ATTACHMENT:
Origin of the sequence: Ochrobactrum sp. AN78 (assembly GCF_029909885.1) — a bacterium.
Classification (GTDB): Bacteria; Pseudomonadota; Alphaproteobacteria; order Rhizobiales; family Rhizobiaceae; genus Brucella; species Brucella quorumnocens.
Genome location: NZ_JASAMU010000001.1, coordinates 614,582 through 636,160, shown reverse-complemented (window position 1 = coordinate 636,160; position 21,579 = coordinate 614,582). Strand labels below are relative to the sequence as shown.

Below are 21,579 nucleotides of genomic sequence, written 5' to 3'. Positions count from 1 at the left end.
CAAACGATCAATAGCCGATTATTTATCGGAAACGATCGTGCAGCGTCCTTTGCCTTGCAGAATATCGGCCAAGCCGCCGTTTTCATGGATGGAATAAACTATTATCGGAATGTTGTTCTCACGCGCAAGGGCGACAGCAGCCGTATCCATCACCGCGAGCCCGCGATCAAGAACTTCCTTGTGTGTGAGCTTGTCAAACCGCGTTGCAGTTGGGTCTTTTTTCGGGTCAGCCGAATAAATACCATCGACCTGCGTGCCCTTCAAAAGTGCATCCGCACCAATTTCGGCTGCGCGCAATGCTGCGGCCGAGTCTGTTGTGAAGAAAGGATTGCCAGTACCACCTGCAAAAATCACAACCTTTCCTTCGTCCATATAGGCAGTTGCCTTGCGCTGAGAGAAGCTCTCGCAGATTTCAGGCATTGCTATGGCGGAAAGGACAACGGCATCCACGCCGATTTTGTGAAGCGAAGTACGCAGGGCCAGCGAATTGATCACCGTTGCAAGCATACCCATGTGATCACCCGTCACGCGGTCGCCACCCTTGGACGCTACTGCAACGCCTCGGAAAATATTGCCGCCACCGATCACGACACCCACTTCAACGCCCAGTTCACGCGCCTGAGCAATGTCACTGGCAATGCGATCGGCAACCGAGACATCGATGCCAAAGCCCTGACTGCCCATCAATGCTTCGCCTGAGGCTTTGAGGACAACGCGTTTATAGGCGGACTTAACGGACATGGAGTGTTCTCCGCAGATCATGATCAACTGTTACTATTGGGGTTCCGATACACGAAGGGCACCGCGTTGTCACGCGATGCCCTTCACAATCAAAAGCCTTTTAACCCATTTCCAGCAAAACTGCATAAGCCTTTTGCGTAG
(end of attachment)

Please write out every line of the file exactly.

Origin of the sequence: Ochrobactrum sp. AN78 (assembly GCF_029909885.1) — a bacterium.
Classification (GTDB): Bacteria; Pseudomonadota; Alphaproteobacteria; order Rhizobiales; family Rhizobiaceae; genus Brucella; species Brucella quorumnocens.
Genome location: NZ_JASAMU010000001.1, coordinates 614,582 through 636,160, shown reverse-complemented (window position 1 = coordinate 636,160; position 21,579 = coordinate 614,582). Strand labels below are relative to the sequence as shown.

Below are 21,579 nucleotides of genomic sequence, written 5' to 3'. Positions count from 1 at the left end.
CAAACGATCAATAGCCGATTATTTATCGGAAACGATCGTGCAGCGTCCTTTGCCTTGCAGAATATCGGCCAAGCCGCCGTTTTCATGGATGGAATAAACTATTATCGGAATGTTGTTCTCACGCGCAAGGGCGACAGCAGCCGTATCCATCACCGCGAGCCCGCGATCAAGAACTTCCTTGTGTGTGAGCTTGTCAAACCGCGTTGCAGTTGGGTCTTTTTTCGGGTCAGCCGAATAAATACCATCGACCTGCGTGCCCTTCAAAAGTGCATCCGCACCAATTTCGGCTGCGCGCAATGCTGCGGCCGAGTCTGTTGTGAAGAAAGGATTGCCAGTACCACCTGCAAAAATCACAACCTTTCCTTCGTCCATATAGGCAGTTGCCTTGCGCTGAGAGAAGCTCTCGCAGATTTCAGGCATTGCTATGGCGGAAAGGACAACGGCATCCACGCCGATTTTGTGAAGCGAAGTACGCAGGGCCAGCGAATTGATCACCGTTGCAAGCATACCCATGTGATCACCCGTCACGCGGTCGCCACCCTTGGACGCTACTGCAACGCCTCGGAAAATATTGCCGCCACCGATCACGACACCCACTTCAACGCCCAGTTCACGCGCCTGAGCAATGTCACTGGCAATGCGATCGGCAACCGAGACATCGATGCCAAAGCCCTGACTGCCCATCAATGCTTCGCCTGAGGCTTTGAGGACAACGCGTTTATAGGCGGACTTAACGGACATGGAGTGTTCTCCGCAGATCATGATCAACTGTTACTATTGGGGTTCCGATACACGAAGGGCACCGCGTTGTCACGCGATGCCCTTCACAATCAAAAGCCTTTTAACCCATTTCCAGCAAAACTGCATAAGCCTTTTGCGTAG